Sci-fi shows have it hard. Harder than most shows on television. There’s a difficult juggling act they have to do between episodes that move season- and/or series-long plots along and episodes that are meant to simply stand alone. The best sci-fi shows are able to blend the two almost seamlessly, giving fans and casual viewers episodes that could air at anytime during its run and is still able to please most people (sci-fi fans are hard to please, which is why I wrote most).
An example of such an episode would be the Buffy the Vampire Slayer Season Four episode, “Hush”. There, you had a Monster of the Week known as The Gentlemen (who seem to be an inspiration of Doctor Who’s Season Six nemesis, The Silence) that wrecked havoc on Sunnydale by taking everyone’s ability to speak. Buffy and her pals had to learn to communicate with one another in new and different ways in order to defeat these baddies, which paralleled the adjustments Scooby Gang needed to make while navigating their way through their college and adult lives. “Hush” could have aired at anytime during Buffy’s run between Seasons Four and Seven because the theme of that episode was a theme that the show constantly touched upon, and no matter when it aired, it would have still packed a wallop. “Night Terrors”, the ninth episode of what has been so far a pretty awesome season of Doctor Who, is another great example.
Written by veteran sketch comedian Mark Gatiss, “Night Terrors” not only touches upon the show’s current themes but it can also be considered a great stand alone episode. If you have a friend who has never seen Doctor Who, I’d recommend this episode (as well as “Blink” from Season Three). Interestingly, “Night Terrors” was supposed to air when “The Curse of The Black Spot” — my least favorite Doctor Who episode of the Steven Moffat-run — did but producers switched their order. I get it. “Black Spot” was a dud of an episode with uninteresting guest characters (a pirate ship, for goodness sake!) and a plot that had no bearing whatsoever on the main cast. Airing it early enough in the season that we can get to move along to the nitty-gritty of near-classics like “The Doctor’s Wife”, “A Good Man Goes To War”, and “Let’s Kill Hitler” was a pretty good move. “Night Terrors” will give viewers an emotional punch to the gut, especially during the last fifteen minutes, and the great thing is, it would have done that same trick no matter when it aired.
Now, let’s get to the meat of the episode: The Doctor (Matt Smith) decides to make a “house call” after receiving a message (or hearing a prayer, depending on how you see it) from a young, frightened boy named George (Jamie Oram) who lives in a dilapidated tenement, not too unlike the one depicted in this summer’s best sci-fi flick Attack The Block. George believes that there are monsters in his cupboard, which his parents have dismissed as the antics of an overactive yet troubled imagination though they sometimes indulge him. Of course, once The Doctor and his companions (Karen Gillan, Arthur Darvill) are on the case they discover that George isn’t completely wrong. There are indeed monsters in the cupboard, or more specifically, in the dollhouse that’s been stored in the cupboard (‘dollhouse’ makes for two Joss Whedon references in one article!). Turns out, weird-looking peg dolls (think of them as wooden Raggedy Anns) have been sucking George’s neighbors in though various vortexes and turning them into dolls. Terrifying, indeed.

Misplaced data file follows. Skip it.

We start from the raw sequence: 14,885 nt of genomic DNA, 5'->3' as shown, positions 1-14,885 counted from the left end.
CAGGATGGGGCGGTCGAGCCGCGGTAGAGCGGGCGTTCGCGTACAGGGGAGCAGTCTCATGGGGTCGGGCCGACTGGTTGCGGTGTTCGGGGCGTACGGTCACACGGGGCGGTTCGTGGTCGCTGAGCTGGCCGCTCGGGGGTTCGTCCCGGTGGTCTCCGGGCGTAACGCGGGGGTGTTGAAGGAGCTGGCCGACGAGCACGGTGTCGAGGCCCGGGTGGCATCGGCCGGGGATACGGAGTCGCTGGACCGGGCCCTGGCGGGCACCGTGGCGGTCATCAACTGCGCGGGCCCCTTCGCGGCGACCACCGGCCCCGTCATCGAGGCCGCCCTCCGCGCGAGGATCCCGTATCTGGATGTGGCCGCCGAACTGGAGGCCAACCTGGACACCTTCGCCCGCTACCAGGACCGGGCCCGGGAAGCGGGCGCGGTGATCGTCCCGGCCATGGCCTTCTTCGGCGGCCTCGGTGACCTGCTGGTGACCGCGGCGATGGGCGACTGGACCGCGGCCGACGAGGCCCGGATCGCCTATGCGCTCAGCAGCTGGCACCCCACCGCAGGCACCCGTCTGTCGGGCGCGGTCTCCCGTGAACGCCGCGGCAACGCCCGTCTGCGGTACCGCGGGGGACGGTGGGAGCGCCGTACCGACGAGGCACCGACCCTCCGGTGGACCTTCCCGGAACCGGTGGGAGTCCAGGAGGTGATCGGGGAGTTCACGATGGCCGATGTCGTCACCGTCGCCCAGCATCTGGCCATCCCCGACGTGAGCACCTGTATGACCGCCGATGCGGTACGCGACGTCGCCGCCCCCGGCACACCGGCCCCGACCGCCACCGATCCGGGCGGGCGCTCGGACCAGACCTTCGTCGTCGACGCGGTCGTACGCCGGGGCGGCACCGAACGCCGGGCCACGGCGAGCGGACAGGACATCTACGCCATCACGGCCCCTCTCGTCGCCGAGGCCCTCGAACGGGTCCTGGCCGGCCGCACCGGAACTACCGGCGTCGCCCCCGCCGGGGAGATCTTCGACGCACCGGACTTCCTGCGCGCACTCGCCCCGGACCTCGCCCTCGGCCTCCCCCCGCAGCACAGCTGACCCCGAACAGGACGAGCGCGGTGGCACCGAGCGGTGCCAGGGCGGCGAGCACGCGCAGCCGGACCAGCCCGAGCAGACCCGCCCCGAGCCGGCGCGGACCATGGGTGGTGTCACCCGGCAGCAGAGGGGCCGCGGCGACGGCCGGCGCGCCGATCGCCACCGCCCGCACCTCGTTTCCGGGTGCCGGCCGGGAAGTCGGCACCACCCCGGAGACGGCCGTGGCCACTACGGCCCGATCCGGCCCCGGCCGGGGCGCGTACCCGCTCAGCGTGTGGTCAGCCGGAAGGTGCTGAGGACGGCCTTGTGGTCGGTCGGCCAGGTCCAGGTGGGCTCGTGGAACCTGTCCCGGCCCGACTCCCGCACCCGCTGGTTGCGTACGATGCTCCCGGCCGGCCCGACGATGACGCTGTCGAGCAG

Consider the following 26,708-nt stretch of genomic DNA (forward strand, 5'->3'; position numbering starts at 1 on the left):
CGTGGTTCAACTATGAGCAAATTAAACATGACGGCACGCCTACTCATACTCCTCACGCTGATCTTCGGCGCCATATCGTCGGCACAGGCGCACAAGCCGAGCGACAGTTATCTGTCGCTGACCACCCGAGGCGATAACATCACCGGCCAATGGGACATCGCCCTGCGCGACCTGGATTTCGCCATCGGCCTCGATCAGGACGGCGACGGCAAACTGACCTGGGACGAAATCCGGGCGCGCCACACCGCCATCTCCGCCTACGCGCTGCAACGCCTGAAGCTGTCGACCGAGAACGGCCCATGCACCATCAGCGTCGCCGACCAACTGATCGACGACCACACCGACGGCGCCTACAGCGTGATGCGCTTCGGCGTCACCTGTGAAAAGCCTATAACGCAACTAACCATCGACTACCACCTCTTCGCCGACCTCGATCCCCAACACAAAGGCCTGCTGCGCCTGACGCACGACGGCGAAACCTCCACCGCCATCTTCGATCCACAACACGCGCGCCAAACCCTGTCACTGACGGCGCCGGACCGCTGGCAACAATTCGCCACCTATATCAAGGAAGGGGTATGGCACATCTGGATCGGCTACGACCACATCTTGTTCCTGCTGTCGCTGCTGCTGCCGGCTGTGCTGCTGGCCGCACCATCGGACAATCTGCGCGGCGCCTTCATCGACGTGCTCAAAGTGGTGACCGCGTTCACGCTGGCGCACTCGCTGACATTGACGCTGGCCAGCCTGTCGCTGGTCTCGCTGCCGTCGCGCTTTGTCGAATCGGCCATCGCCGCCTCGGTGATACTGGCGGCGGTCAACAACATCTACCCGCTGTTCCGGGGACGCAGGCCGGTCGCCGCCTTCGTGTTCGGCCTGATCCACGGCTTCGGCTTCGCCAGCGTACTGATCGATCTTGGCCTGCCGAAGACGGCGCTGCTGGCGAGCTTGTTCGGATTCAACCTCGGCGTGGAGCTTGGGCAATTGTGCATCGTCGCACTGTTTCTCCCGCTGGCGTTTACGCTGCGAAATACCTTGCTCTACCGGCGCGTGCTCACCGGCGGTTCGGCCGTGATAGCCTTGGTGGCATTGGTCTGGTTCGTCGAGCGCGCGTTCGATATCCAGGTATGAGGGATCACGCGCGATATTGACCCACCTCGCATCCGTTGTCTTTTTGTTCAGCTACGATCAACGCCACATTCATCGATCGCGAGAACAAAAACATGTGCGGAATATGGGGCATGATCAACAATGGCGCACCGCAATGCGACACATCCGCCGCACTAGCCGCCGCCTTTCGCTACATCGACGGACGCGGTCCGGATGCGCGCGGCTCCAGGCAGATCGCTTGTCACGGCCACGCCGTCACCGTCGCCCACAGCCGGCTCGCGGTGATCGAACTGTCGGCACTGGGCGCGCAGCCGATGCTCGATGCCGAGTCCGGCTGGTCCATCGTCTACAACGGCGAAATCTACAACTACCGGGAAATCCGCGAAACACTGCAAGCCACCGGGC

It’s not too soon then that Rory and Amy wind up in the dollhouse, with Amy being turned into a giant peg doll. Meanwhile, The Doctor tries his darnedest to convince George’s father (Daniel Mays) that the boy’s fears are real but quickly discovers that George isn’t the man’s son at all. Turns out, George is actually an empathetic alien being known as a Tenza. A perception filter has been used to convince his parents that George is their son, and they have been raising him ever since he was a baby. George is still a child, though, who has no knowledge of his true origins nor of the ability to control his feelings. All of the things that scare him (which would also frighten other little children) have manifested themselves in the dollhouse. (George has the same troubles as Drew Barrymore’s character in Firestarter but she, obviously, started fires when she became angry. He can’t muster even a peep. He just hides under his covers.)
After The Doctor and George’s father get sucked into the dollhouse themselves, and are cornered by the peg dolls, The Doctor tries to get George to gather the courage to face his fears, that most of it is in his head. Now, I’ll have to admit that I got goosebumps while watching that scene. It struck me that The Doctor’s survival hinged on a small, frail, Dickensian-looking boy. It’s a brilliant piece of classic story presentation, like when actors would ask children to clap for Tinker Bell to come back to life in Peter Pan, or when superheroes would break the fourth wall in the movie serials of the 1930’s and 1940’s and ask children to cheer so they could defeat the bad guy. The Doctor is empowering George to save him and his companions, and inadvertently, empowering all the little viewers around the world to face their own fears. I got a little misty-eyed.
But, add that thrill to the fact that The Doctor also convinces George’s father to love George because his is still his son, perception filter or not. That’s a double-gut punch, since I’m pretty sure The Doctor will soon call on Amy and Rory to do the same thing when it comes to River Song. (Hence, the theme!)
Well, I’ll stop mushing over this episode. What do you think, Whovians? Did “Night Terrors” make you get out your hankies? And what do you all expect to happen in the final four episodes of the season?